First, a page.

The dominant religious belief in China during the reign of the Qin, and, in fact, during much of early imperial China, was focused on the shen (roughly translating to "spirits"), yin ("shadows"), and the realm they were said to live in. The Chinese offered animal sacrifices in an attempt to contact this other world, which they believed to be parallel to the earthly one. The dead were said to simply have moved from one world to the other. The rituals mentioned, as well as others, served two purposes: to ensure that the dead journeyed and stayed in the other realm, and to receive blessings from the spirit realm.[note 11]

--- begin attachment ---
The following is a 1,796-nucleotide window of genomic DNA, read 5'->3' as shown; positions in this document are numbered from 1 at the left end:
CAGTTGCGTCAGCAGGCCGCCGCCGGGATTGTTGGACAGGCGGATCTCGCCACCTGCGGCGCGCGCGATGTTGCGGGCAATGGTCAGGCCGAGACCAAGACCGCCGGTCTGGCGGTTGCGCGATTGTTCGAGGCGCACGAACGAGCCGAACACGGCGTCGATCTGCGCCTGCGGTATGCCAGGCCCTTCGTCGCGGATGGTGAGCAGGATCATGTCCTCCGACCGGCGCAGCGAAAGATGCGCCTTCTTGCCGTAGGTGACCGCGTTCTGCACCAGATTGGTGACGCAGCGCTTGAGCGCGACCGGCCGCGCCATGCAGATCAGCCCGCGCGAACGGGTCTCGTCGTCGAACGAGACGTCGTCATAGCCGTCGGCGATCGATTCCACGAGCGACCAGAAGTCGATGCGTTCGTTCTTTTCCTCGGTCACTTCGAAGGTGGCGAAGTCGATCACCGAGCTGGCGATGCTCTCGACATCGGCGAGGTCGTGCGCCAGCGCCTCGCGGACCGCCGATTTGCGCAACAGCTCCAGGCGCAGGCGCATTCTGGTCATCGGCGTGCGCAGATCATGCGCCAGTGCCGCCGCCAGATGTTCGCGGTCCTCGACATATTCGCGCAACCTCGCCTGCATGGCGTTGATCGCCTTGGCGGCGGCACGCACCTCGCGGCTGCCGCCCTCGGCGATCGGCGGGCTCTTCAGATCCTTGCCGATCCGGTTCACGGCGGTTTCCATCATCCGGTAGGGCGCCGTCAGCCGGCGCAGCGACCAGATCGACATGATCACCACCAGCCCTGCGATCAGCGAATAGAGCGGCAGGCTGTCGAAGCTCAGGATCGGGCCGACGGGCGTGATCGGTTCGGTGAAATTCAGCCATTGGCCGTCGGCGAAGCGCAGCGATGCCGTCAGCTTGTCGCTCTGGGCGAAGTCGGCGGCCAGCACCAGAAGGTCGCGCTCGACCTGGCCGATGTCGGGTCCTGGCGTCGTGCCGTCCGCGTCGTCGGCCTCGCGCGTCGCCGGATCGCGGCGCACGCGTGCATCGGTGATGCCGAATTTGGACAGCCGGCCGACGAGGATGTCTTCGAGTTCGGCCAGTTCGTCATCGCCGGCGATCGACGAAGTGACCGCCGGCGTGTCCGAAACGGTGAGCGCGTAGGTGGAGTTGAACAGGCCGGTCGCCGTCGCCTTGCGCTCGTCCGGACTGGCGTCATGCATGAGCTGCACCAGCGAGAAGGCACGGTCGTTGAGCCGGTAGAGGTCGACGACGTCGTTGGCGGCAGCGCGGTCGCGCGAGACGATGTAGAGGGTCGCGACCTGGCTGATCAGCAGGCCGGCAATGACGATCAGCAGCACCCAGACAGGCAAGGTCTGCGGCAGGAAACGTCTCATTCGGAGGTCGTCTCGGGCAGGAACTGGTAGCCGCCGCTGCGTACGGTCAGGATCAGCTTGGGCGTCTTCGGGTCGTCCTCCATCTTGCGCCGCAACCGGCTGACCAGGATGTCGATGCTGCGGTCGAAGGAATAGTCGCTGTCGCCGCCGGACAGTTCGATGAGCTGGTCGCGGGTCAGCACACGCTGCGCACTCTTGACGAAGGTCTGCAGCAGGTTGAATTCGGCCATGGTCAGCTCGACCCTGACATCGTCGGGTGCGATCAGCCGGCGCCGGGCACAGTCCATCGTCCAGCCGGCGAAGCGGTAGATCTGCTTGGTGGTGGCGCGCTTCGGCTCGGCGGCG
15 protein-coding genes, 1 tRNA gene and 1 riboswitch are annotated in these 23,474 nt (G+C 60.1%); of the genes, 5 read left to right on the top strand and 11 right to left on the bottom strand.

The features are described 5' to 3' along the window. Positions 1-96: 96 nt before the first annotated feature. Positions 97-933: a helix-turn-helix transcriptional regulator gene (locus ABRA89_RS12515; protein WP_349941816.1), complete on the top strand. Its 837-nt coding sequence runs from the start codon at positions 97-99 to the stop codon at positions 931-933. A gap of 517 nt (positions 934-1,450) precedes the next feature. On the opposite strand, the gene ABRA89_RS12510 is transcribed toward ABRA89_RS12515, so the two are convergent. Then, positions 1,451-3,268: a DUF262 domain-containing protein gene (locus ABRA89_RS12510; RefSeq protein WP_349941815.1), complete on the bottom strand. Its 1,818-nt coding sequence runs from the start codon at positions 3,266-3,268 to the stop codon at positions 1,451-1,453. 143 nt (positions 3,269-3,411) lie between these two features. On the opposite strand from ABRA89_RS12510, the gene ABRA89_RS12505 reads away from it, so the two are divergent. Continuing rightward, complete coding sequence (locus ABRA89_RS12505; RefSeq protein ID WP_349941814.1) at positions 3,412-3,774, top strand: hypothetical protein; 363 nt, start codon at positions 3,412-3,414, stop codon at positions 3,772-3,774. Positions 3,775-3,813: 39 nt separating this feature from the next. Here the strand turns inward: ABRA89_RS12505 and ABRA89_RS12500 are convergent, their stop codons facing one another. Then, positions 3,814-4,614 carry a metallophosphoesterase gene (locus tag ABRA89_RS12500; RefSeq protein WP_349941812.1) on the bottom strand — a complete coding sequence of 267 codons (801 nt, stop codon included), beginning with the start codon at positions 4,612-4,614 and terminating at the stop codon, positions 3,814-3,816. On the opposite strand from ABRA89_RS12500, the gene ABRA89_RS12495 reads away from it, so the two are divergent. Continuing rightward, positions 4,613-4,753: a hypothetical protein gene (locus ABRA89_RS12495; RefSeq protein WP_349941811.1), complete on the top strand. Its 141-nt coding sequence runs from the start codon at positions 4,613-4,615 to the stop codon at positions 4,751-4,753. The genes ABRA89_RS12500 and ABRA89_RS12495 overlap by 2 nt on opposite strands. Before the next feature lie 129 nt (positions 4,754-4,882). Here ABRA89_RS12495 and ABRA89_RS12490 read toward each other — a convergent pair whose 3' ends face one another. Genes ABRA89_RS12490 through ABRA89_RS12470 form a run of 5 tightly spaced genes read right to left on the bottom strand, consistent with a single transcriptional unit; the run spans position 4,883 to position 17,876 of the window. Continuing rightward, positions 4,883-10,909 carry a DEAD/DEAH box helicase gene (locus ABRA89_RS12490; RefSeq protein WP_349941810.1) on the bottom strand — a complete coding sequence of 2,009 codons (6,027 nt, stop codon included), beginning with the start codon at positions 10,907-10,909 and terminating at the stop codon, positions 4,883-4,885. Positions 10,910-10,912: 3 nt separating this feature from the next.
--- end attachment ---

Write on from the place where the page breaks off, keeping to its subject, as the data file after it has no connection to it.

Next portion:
Religious practices were usually held in local shrines and sacred areas, which contained sacrificial altars. During a sacrifice or other ritual, the senses of all participants and witnesses would be dulled and blurred with smoke, incense, and music. The lead sacrificer would fast and meditate before a sacrifice to further blur his senses and increase the likelihood of perceiving otherworldly phenomena. Other participants were similarly prepared, though not as rigorously.
Such blurring of the senses was also a factor in the practice of spirit intermediaries, or mediumship. Practitioners of the art would fall into trances or dance to perform supernatural tasks. These people would often rise to power as a result of their art—Luan Da, a Han dynasty medium, was granted rule over 2,000 households. Noted Han historian Sima Qian was scornful of such practices, dismissing them as foolish trickery.